Jump to content

Follow Us:  Twitter Facebook RSS Feed            




   arrowShare this page:
   

   Get email alerts  Subscribe to FREE Celiac.com email alerts

 
Ads by Google:
Celiac.com Sponsor:                                    


Photo
- - - - -

Outgrowing Celiac


  • Please log in to reply

14 replies to this topic

#1 lipreader

 
lipreader

    New Community Member

  • Members
  • Pip
  • 15 posts
 

Posted 17 August 2005 - 10:16 AM

Since my 3 1/2 year old daughter was diagnosed a couple of weeks ago, I can't tell you how many people have said they had celiac when they were younger and outgrew it. From everything I've read, this is impossible - right? I told them maybe it's because they were misdiagnosed; the tests back then can't be as good as they are now. But one relative said her husband was definitively diagnosed by a hospital (he's in his 50s now, I think).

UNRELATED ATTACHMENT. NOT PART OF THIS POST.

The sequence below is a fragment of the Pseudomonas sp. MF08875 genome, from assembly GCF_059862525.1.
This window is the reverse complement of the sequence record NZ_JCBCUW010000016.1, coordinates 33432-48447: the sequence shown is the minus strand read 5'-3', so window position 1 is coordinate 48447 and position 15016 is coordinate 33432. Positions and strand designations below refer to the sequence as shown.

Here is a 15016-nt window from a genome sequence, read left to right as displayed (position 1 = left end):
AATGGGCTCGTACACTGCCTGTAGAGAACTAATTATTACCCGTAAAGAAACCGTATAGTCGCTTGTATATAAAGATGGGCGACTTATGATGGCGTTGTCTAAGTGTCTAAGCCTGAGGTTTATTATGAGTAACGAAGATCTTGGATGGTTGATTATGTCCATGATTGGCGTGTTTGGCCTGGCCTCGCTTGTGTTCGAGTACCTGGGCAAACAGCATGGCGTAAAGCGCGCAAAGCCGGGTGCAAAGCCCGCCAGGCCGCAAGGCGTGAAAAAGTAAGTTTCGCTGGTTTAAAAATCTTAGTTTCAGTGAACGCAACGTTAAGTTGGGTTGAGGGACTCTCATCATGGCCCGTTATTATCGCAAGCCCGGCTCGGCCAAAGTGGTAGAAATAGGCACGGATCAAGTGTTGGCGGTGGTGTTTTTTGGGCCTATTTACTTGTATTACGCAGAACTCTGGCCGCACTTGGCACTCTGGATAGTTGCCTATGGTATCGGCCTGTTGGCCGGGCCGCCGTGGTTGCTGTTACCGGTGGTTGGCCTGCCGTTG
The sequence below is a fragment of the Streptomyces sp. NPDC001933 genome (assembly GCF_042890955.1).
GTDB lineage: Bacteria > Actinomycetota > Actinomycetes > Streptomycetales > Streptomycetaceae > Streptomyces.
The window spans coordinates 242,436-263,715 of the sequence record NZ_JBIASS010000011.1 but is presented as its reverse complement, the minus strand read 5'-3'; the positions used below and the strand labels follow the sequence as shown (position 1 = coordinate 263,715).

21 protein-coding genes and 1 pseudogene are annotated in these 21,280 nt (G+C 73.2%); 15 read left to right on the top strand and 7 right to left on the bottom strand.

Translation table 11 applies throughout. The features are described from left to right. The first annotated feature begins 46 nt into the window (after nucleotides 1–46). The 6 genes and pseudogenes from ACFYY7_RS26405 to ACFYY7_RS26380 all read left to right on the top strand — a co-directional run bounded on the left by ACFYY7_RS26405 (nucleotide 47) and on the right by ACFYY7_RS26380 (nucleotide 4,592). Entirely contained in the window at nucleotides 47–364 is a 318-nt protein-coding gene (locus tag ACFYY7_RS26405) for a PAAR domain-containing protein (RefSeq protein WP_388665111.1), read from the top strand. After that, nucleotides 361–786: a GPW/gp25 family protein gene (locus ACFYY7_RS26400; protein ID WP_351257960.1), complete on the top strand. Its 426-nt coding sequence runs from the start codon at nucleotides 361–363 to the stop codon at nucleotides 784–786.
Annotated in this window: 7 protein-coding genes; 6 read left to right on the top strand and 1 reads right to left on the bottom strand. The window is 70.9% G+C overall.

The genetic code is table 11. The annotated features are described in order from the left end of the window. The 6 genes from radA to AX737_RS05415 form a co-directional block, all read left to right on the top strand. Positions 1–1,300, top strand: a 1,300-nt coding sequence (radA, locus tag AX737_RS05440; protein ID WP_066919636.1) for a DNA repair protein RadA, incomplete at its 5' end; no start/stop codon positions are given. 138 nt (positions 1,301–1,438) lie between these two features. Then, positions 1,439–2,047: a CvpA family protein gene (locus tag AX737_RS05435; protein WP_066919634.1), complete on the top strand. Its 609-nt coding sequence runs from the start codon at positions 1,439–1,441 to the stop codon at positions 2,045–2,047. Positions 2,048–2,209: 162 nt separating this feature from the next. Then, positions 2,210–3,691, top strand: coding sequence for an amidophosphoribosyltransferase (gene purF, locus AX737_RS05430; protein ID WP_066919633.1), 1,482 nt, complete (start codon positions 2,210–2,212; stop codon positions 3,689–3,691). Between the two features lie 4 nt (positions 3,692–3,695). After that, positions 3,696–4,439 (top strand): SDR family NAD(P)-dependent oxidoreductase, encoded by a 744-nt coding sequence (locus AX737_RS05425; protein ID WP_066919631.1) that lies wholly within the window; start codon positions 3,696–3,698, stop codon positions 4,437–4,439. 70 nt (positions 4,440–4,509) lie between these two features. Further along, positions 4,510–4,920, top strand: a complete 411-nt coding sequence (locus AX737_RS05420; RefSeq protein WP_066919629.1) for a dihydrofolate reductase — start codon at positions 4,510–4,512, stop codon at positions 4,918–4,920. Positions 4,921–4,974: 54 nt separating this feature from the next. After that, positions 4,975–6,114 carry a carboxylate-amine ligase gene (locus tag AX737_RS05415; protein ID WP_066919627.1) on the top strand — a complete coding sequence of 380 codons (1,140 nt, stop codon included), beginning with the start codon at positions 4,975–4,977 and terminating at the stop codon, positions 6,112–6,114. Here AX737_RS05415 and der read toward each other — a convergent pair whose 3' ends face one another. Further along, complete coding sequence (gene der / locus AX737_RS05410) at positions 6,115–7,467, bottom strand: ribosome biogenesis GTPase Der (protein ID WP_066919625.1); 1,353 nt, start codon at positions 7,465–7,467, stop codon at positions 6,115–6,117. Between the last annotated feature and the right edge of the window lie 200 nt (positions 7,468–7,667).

So what can I say to these people? How do you explain these "diagnoses?"

Thanks!
  • 0

Celiac.com Sponsor:

#2 KaitiUSA

 
KaitiUSA

    Be the change you wish to see in the world!

  • Advanced Members
  • PipPipPipPipPipPip
  • 3,583 posts
 

Posted 17 August 2005 - 10:21 AM

You can't outgrow celiac. You may go through a phase of your life where you have alot of symptoms then the symptoms go away in another phase of your life but no matter what it is still doing damage. Once you have it you have it...nothing you can do except follow the gluten free diet.